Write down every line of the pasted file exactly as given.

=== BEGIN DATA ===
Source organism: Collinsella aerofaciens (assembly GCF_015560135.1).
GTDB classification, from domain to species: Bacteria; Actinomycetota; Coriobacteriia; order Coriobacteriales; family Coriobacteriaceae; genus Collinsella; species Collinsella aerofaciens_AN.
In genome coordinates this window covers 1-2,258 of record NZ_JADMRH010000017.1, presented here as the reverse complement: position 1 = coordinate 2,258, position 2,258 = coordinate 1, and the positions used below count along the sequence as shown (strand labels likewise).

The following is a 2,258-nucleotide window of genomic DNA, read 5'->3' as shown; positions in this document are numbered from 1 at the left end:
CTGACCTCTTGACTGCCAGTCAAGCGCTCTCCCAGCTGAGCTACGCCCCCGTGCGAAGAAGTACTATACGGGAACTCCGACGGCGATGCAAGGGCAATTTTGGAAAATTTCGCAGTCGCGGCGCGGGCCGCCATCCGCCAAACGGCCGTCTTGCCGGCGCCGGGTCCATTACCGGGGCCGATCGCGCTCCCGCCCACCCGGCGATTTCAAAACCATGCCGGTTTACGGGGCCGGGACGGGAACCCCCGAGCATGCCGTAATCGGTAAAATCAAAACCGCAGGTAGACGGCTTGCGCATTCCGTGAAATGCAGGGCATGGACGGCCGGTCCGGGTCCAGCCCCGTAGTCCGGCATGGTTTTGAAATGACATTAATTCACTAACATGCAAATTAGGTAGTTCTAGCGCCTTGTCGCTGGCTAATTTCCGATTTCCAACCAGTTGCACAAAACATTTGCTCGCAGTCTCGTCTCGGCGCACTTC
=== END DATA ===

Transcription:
Source organism: Collinsella aerofaciens (assembly GCF_015560135.1).
GTDB classification, from domain to species: Bacteria; Actinomycetota; Coriobacteriia; order Coriobacteriales; family Coriobacteriaceae; genus Collinsella; species Collinsella aerofaciens_AN.
In genome coordinates this window covers 1-2,258 of record NZ_JADMRH010000017.1, presented here as the reverse complement: position 1 = coordinate 2,258, position 2,258 = coordinate 1, and the positions used below count along the sequence as shown (strand labels likewise).

The following is a 2,258-nucleotide window of genomic DNA, read 5'->3' as shown; positions in this document are numbered from 1 at the left end:
CTGACCTCTTGACTGCCAGTCAAGCGCTCTCCCAGCTGAGCTACGCCCCCGTGCGAAGAAGTACTATACGGGAACTCCGACGGCGATGCAAGGGCAATTTTGGAAAATTTCGCAGTCGCGGCGCGGGCCGCCATCCGCCAAACGGCCGTCTTGCCGGCGCCGGGTCCATTACCGGGGCCGATCGCGCTCCCGCCCACCCGGCGATTTCAAAACCATGCCGGTTTACGGGGCCGGGACGGGAACCCCCGAGCATGCCGTAATCGGTAAAATCAAAACCGCAGGTAGACGGCTTGCGCATTCCGTGAAATGCAGGGCATGGACGGCCGGTCCGGGTCCAGCCCCGTAGTCCGGCATGGTTTTGAAATGACATTAATTCACTAACATGCAAATTAGGTAGTTCTAGCGCCTTGTCGCTGGCTAATTTCCGATTTCCAACCAGTTGCACAAAACATTTGCTCGCAGTCTCGTCTCGGCGCACTTC